Untapped: Drink and Draw like a Lady is the friday night before MOCCA! How did you start that event?
Lucy: Five years ago Raina Telgemeier, Hope Larson and myself decided to get together on the sunday of the MOCCA convention for brunch. We talked about being women in the comic world. I had just signed my contract on French Milk at the time and was looking for advice. Hope liked the opportunity to just talk with women about the biz, so she decided we should open it up and make it a bigger thing. The next year was really the first Drink and Draw Like a Lady event. It was at Madame X, a bar downtown. It was a dark and bar-ry venture, and there was a speed dating event upstairs so we were constantly shooing away the annoying men looking for a date. It wasn’t an ideal location. The second year I set up the event myself, Hope and Raina were busy. I moved the event to 192 Books where my dad is a manager. This year it is at 192 Books again on Friday, April 27th at 7pm. Next year I think we will have to find a new venue, it’s getting so big!
Untapped: Your comics are mostly autobiographical. I know you choose to put your life out there for anyone to read about. But was it harder than usual with your breakup comic, Salvaged Parts?
Lucy: Drawing the comic was way easier than going through the breakup. At first I felt like I needed to explain to my readers what had happened for continuity’s sake, but then [I decided] I should do this for myself. It was great. It gave me an opportunity to organize and share my thoughts and feelings about what happened, which is one of my favorite things about making comics. It’s a little like free therapy! The readers were very supportive and felt very connected to me and my situation because many of them had gone through similar things.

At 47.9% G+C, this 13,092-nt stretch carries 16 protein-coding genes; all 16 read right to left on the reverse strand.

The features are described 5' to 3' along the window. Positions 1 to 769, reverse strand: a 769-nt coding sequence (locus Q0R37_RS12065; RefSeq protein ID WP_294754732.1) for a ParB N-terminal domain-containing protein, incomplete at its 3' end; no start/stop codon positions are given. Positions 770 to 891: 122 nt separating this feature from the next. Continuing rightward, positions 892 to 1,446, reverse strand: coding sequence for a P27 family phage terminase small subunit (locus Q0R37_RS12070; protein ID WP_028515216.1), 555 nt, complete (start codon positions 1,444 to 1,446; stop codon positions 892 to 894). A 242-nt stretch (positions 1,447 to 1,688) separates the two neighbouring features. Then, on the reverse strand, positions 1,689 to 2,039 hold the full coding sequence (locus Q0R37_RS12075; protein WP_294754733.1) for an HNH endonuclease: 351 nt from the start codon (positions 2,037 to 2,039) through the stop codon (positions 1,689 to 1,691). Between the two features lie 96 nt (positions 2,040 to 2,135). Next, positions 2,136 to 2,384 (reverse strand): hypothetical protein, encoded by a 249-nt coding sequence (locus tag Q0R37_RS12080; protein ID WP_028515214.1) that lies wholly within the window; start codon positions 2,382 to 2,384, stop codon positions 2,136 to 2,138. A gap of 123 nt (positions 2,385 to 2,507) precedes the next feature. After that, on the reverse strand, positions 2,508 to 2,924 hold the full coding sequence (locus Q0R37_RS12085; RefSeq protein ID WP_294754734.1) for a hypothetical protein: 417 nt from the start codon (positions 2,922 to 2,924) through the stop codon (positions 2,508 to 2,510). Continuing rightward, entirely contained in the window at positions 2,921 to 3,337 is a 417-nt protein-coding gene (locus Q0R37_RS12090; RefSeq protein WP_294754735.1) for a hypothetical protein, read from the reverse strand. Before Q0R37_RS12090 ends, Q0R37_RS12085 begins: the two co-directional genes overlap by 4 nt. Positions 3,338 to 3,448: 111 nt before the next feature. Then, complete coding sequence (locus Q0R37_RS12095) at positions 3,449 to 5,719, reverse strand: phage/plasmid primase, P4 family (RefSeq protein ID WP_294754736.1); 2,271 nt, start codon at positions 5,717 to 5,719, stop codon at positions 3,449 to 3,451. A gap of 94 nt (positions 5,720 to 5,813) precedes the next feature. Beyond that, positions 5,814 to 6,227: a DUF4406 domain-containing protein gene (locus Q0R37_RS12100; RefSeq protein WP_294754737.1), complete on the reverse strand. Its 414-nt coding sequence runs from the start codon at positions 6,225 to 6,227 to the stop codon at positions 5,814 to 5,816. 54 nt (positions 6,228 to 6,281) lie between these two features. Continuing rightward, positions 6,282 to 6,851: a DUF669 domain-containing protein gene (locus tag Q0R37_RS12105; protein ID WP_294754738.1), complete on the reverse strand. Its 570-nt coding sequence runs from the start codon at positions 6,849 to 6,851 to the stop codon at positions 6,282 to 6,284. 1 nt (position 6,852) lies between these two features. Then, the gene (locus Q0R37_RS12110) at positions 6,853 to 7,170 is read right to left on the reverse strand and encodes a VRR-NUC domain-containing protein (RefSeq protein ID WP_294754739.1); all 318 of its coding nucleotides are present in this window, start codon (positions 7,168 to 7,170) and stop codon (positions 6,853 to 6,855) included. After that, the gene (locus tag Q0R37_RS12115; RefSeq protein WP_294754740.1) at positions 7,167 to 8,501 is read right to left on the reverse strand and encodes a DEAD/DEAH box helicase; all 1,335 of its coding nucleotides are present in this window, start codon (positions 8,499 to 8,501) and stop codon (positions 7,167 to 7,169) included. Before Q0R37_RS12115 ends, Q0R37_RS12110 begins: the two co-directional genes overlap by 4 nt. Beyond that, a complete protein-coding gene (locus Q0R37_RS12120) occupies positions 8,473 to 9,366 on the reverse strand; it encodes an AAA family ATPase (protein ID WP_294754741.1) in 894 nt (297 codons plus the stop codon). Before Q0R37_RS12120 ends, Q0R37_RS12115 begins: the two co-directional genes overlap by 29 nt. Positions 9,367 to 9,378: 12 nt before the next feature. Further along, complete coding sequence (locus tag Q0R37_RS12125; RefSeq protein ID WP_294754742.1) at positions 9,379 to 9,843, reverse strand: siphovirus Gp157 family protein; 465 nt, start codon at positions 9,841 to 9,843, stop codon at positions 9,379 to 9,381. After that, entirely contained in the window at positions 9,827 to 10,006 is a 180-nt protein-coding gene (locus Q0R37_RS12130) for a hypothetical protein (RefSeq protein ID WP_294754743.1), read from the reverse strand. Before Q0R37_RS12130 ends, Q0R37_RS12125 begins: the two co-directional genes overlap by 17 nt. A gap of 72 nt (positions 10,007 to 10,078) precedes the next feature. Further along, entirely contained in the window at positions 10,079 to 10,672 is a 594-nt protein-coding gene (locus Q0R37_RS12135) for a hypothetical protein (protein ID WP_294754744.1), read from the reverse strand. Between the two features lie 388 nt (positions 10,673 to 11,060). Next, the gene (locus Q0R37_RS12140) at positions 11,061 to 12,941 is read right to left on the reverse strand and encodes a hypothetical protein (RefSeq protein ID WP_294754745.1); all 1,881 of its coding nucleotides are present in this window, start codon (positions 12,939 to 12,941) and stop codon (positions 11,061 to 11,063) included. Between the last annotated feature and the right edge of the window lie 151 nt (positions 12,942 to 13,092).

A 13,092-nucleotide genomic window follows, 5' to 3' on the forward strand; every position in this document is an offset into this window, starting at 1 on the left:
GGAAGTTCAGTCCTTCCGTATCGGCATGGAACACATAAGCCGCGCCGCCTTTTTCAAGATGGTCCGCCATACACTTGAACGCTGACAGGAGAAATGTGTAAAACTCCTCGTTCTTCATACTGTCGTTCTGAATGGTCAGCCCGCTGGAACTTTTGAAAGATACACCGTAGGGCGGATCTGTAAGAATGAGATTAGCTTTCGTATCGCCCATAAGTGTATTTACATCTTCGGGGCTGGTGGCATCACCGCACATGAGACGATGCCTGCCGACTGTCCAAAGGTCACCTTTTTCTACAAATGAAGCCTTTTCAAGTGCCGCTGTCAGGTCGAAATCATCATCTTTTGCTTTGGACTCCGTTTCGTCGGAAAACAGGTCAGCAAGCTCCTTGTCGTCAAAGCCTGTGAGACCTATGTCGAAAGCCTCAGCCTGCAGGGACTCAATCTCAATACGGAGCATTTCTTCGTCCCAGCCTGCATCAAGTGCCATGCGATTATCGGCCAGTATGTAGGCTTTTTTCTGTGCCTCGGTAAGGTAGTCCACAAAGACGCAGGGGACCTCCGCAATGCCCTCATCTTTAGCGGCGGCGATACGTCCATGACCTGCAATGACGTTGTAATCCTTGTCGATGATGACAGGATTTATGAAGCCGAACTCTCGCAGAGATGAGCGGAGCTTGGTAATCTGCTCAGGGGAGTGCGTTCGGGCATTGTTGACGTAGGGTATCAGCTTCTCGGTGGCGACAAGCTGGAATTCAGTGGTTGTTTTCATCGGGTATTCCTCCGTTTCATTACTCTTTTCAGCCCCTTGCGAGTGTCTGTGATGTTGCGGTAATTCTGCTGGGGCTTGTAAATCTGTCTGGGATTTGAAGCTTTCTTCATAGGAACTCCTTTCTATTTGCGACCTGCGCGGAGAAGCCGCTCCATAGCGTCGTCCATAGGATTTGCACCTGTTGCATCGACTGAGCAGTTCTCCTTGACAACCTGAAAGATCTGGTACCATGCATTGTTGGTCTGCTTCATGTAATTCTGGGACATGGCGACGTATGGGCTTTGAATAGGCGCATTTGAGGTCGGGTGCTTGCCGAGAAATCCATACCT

For the most part when I draw my comics I try to maintain a barrier between myself and my character. I am not my comic. But Salvaged Parts was definitely closer to home.
Untapped: You are a full-time cartoonist, so how do you stay inspired?
Lucy: I work hard but I take breaks when I can’t possibly work anymore. Anyone who says they are highly productive all the time is lying. Which is why I don’t feel too guilty when I spend a long amount of time watching Doctor Who. It’s what I need to recover and move along.
Untapped: What is your first NYC memory?
Lucy: You know those bottle-based sidewalks? Well near my nursery school I’d walk up one and then slide down those metal basement hutches. I did this every day. Another time there was this mangey stray cat near our apartment; I walked up to it to pet it said “I love you”. It bit my hand so deeply that I still have a scar. I still love cats. Even that one.
You can find more of Lucy’s work here:
Prints on Society6 and on Big Cartel
Illustrated presentation on the graphic travelogue; why Lucy likes them, and some information on how to make your own.
Lucy will also be at the MOCCA Festival on Saturday, stop by and say hi!
Saturday April 28th & Sunday April 29th
At the Lexington Avenue Armory
68 Lexington Avenue (Between 25th and 26th Streets)
Pre-sale tickets available now for $12 or $18 at the door.
For more information and list of exhibitors visit: moccafest.org